finances after a divorce?When the wedding bells ring, nobody wants to think that their future plans might go sour, but unfortunately divorce is something that could happen. While the divorce rate has been falling for decades, the truth is that there are still a lot of couples who, expecting only to part in death, are unprepared for the financial fallout of their divorce. To add some perspective to this topic, we’re shedding some light on some of the ways divorce will affect your finances and credit.

What are the general financial effects of divorce?

While divorce is a stressful and emotional occurrence, the good news is that divorce doesn’t directly harm your credit. As we’ve stated before, your marriage isn’t specifically dictated by your spouse’s credit reports. So even if you’re married, your credit history is distinct from your partner’s. Still, things will get complicated if you share loans, credit accounts or assets. Because marriage creates the perfect scenario for situations in which both spouses share assets, debts and other financial relationships, causing things to become increasingly complex over time, there are usually a number of instances when both people are responsible for particular credit-related obligations.

What types of financial arrangements will be affected by divorce?

Divorce can come with a lot of financial twists and turns, especially when it’s unexpected or after a long relationship. However, there are a handful of key areas that are of significant importance to divorcing couples:

1. Joint accounts and shared debt. Financial arrangements involving shared debt, like joint credit cards, mortgages and loans in both spouses’ names, often contain agreements that place equal responsibility of payment on both spouses. This means that even in the instance of divorce, failure to make consistent payments will hurt both spouses’ credit. Nothing, not even a court order assigning payment to a single spouse, can change that. As such, it’s in your best interest for you and your spouse to have a plan to pay off shared debt that you will both stick to even after a divorce.

2. Joint tax applications. Filing your taxes jointly translates to having a joint tax obligation when it comes time to pay Uncle Sam his dues, even if you’re divorced. There are very few cases in which the IRS excuses this shared obligation; however, in many cases, should one spouse fail to pay, the other one becomes fully responsible for the entirety of the remaining tax bill. If you’re unsure as to how divorce will impact your taxes, we suggest you, reach out to a specialist through your preferred online tax service, ask a trusted tax accountant or use some of the free tools on the IRS website.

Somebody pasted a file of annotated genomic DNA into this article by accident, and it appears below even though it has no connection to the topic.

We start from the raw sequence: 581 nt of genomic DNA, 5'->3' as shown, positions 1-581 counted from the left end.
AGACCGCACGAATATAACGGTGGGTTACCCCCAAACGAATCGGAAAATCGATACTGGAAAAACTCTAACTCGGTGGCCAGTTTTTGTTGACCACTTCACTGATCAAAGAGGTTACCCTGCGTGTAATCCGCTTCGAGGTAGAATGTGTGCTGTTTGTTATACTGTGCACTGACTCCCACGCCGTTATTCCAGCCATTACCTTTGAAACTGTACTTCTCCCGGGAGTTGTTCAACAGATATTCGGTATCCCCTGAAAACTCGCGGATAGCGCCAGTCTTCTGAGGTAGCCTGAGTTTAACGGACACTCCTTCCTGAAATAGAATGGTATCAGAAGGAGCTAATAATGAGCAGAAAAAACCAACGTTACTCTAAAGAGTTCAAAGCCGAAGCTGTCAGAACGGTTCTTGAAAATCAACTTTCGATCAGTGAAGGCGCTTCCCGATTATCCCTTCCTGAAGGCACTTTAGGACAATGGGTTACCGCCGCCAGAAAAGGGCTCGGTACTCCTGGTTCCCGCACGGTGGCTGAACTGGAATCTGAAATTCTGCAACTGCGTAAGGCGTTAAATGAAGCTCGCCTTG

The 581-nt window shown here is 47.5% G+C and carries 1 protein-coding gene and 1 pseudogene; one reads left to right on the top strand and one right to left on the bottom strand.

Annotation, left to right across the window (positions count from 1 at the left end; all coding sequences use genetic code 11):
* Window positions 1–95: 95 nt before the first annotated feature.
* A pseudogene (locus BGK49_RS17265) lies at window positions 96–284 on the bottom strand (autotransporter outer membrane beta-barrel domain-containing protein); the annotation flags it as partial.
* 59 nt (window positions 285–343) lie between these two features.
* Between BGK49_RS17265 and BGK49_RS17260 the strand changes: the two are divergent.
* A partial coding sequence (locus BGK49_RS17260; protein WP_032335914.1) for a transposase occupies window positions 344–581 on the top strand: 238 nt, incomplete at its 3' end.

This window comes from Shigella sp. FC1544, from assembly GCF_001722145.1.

3. Prenuptial agreements. The prenuptial agreement, or prenup as it’s known colloquially, is a premarriage agreement that specifies how to allocate assets and debts in the instance a divorce occurs. Prenups have traditionally been seen as something only rich or famous people do, but they are becoming increasingly common for everyday people too. While it might seem weird to plan for divorce before marriage, prenups are often seen as a good idea because they provide a way of enforcing boundaries on what is fair game with regards to settlements with your spouse or creditors in terms of debt that you and your spouse accumulate after marriage. A prenup can, within legal reason, determine what debts each party is responsible for paying. The laws determining what type of debt may be excluded on a prenup depends on the state you live in and the type of agreements you have with creditors.

4. Post-divorce obligations. If you have child support or alimony payments after divorce, failure to pay these in a timely fashion could result in derogatory marks on your credit reports. Unfortunately the reverse isn’t true; neither timely alimony, nor child support payments are reported to credit bureaus, meaning that these items can’t have a positive credit building effect on your credit scores.

Divorce may be a situation where many people don’t expect to find themselves, but knowing what impacts divorce has on your finances and credit can help you prepare for this less-than-ideal situation. For more information about maintaining your credit, regardless of your circumstances, keep reading our credit monitoring blog.